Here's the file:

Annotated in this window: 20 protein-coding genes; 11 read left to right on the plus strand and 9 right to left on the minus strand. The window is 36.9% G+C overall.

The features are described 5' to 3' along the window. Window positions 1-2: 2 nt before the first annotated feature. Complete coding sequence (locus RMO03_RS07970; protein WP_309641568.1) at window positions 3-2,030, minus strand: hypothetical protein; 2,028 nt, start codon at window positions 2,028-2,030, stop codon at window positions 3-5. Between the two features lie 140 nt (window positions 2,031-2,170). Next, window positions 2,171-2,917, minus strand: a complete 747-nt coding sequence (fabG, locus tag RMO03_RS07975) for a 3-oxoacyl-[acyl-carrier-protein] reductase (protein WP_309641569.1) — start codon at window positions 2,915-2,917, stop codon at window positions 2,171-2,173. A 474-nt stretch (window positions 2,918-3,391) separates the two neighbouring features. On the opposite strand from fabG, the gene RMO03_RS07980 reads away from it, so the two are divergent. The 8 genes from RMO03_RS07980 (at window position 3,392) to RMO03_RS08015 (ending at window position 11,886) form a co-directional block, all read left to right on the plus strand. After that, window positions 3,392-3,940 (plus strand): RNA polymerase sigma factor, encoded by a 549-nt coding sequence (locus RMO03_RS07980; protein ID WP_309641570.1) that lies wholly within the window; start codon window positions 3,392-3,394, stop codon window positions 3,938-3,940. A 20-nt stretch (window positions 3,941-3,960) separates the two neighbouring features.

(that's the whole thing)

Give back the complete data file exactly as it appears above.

Annotated in this window: 20 protein-coding genes; 11 read left to right on the plus strand and 9 right to left on the minus strand. The window is 36.9% G+C overall.

The features are described 5' to 3' along the window. Window positions 1-2: 2 nt before the first annotated feature. Complete coding sequence (locus RMO03_RS07970; protein WP_309641568.1) at window positions 3-2,030, minus strand: hypothetical protein; 2,028 nt, start codon at window positions 2,028-2,030, stop codon at window positions 3-5. Between the two features lie 140 nt (window positions 2,031-2,170). Next, window positions 2,171-2,917, minus strand: a complete 747-nt coding sequence (fabG, locus tag RMO03_RS07975) for a 3-oxoacyl-[acyl-carrier-protein] reductase (protein WP_309641569.1) — start codon at window positions 2,915-2,917, stop codon at window positions 2,171-2,173. A 474-nt stretch (window positions 2,918-3,391) separates the two neighbouring features. On the opposite strand from fabG, the gene RMO03_RS07980 reads away from it, so the two are divergent. The 8 genes from RMO03_RS07980 (at window position 3,392) to RMO03_RS08015 (ending at window position 11,886) form a co-directional block, all read left to right on the plus strand. After that, window positions 3,392-3,940 (plus strand): RNA polymerase sigma factor, encoded by a 549-nt coding sequence (locus RMO03_RS07980; protein ID WP_309641570.1) that lies wholly within the window; start codon window positions 3,392-3,394, stop codon window positions 3,938-3,940. A 20-nt stretch (window positions 3,941-3,960) separates the two neighbouring features.